By Richard LeComte
Janice Fernheimer has been interested in archives, since she first set foot in one as an undergraduate English major at the University of Maryland. Her current projects build archives that highlight the influence of minorities in Kentucky’s history.
For her contributions to the archival profession, she has received the Midwest Archives Conference President’s Award for 2020.
“I am very honored that the interdisciplinary, highly collaborative work of building the oral history project has been recognized for its significant contributions to pedagogic innovation, archive building and stewarding, and community engagement,” said Fernheimer, Zantker Professor and director of the Jewish Studies Program in UK’s College of Arts & Sciences.
The award recognizes her work on the Jewish Kentucky Oral History Project and the building of Jewish Kentucky-related holdings within the University of Kentucky Libraries Special Collections Research Center.
From her first book, Stepping Into Zion: Hatzaad Harishon, Black Jews and the Remaking of Jewish Identity, which analyzed the impact of a small nonprofit organization made of Black and white Jews in New York in the 1960s and 1970s, to her current work in oral history, her research has focused on telling the more nuanced stories through archival work.
Sarah Dorpinghaus, director of Digital Services in the Special Collections Research Center at the University of Kentucky Libraries, nominated Fernheimer for the award.
"Dr. Fernheimer paved the way for the donation of 10 archival collections to the SCRC, including records from Lexington synagogues and Jewish community organizations," Dorpinghaus said. "These collections would likely have remained inaccessible to researchers without Dr. Fernheimer's tireless efforts and dedication to the initiative. And without a doubt, the stories captured in the several hundred oral history interviews that comprise the project would be lost.”
The President’s Award, established in 1986, is dedicated to recognizing contributions to the archival profession by individuals, institutions, and organizations that are not directly involved in archival work but are knowledgeable about its purpose and value.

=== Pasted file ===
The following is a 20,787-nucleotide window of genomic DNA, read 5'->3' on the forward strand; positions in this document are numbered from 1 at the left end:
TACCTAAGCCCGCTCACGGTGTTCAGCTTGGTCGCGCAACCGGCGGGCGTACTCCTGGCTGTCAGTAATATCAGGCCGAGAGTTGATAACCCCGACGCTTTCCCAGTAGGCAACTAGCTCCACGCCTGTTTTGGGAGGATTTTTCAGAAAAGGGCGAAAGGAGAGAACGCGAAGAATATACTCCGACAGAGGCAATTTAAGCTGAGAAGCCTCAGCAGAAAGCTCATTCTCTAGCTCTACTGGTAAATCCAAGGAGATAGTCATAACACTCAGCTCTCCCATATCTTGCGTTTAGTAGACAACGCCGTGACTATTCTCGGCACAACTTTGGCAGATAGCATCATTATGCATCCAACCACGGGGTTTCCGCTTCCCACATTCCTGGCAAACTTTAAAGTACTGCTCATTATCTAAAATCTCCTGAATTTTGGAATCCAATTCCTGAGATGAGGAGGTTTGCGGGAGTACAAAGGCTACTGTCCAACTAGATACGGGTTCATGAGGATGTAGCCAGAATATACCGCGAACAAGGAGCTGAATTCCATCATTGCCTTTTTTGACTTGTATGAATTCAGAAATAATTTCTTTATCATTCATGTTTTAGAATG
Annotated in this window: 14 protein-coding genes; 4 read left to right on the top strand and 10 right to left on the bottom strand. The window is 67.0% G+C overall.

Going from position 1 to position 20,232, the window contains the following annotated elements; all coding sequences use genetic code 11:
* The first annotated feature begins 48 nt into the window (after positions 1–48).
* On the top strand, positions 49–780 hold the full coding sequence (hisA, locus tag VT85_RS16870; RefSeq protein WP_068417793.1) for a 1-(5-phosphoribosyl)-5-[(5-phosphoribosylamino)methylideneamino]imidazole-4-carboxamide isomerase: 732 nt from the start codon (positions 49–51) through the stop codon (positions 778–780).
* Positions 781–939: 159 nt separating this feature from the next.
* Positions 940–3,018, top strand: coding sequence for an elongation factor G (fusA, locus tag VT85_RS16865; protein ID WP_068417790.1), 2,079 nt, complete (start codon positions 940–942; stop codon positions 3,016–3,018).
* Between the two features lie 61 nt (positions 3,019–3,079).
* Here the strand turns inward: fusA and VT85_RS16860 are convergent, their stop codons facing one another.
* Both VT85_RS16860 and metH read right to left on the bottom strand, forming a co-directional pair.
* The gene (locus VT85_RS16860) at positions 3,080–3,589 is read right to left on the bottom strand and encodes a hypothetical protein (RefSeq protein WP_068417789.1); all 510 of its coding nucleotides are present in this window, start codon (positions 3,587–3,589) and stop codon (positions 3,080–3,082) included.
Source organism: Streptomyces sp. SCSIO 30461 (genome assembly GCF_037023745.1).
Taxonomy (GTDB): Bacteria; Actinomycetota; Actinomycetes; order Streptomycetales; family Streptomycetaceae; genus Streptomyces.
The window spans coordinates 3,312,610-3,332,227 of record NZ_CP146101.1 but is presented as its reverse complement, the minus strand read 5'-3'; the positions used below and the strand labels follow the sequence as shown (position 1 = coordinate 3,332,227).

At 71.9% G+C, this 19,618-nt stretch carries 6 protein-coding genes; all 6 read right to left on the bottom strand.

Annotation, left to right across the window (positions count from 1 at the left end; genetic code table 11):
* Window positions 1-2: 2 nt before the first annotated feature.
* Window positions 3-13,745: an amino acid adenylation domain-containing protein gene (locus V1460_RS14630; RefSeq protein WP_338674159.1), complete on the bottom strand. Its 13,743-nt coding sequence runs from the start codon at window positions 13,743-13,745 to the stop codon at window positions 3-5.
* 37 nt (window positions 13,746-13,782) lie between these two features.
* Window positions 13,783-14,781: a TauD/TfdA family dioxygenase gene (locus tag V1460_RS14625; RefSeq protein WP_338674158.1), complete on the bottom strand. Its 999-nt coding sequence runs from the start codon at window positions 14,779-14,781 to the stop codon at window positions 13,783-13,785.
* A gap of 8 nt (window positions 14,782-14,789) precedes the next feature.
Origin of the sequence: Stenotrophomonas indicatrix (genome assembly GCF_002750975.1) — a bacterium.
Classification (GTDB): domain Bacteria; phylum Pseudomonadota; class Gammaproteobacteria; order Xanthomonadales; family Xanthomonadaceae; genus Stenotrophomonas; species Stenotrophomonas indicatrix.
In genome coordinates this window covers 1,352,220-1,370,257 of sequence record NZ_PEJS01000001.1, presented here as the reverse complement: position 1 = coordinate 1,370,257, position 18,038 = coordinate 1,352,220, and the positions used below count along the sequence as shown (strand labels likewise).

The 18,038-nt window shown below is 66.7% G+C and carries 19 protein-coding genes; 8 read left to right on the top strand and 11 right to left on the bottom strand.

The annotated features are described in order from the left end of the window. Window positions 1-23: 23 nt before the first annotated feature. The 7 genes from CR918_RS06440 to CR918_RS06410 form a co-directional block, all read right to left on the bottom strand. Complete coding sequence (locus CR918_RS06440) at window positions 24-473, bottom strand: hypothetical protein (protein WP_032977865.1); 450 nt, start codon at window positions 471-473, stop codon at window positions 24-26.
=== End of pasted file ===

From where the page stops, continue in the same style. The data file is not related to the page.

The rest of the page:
“Not only did Dr. Fernheimer provide leadership for executing the successful oral history project but also for sharing the collaborative model across several professions via publications and presentations,” Dorpinghaus said. “She recognized the interdisciplinary significance of our work and sought out venues to disseminate our findings. This collaboration resulted in two peer reviewed publications in the The Oral History Review, two invited essays and two book chapters are currently in progress.
“Additionally, Dr. Fernheimer convened a two-day Kentucky Jewish History symposium that brought in internationally known speakers as well as showcased her students’ work with archival materials.”
Fernheimer continues to work with archives in her scholarly research. One of her recent projects is a collaboration with author and illustrator JT Waldman. Their in-progress transmedia collaboration America’s Chosen Spirit aims to raise awareness of the longtime presence and participation of such outsiders as women, Jews, African Americans and immigrants in the development of Kentucky’s bourbon heritage.
“I teach at the intersection of Jewish, rhetoric and writing, oral history and technology studies,” Fernheimer said. “Kentucky’s bourbon history is as long and deep as the Bluegrass itself, but it is usually depicted as a ‘good ole boys’ story that overlooks the important but unrecognized contributions of Jews and other minorities.”
Based on archival research and original oral history interviews conducted with industry insiders, America’s Chosen Spirit will unfold across multiple platforms including a webcomic, podcast and sip-and-study-lecture series. The core of the project is a four-season digital graphic narrative that offers readers an alternate history of the bourbon industry’s “old boys club” through the eyes of women.
“The narrative follows three generations of Jewish women involved in the bourbon industry from post-Civil War to the mid-20th century,” she said. “Depicting how some women broke free from socially circumscribed roles, the female protagonist highlights the Commonwealth’s deep Jewish roots and provides a positive role model for women in science and entrepreneurship.
Fernheimer and Waldman were one of four collaborative teams selected to participate in the first cohort of the 2018 Archive Transformed Residency at the University of Colorado-Boulder to further their work on the project. Before Covid-19, they were working to complete season one of the graphic narrative portion of the project.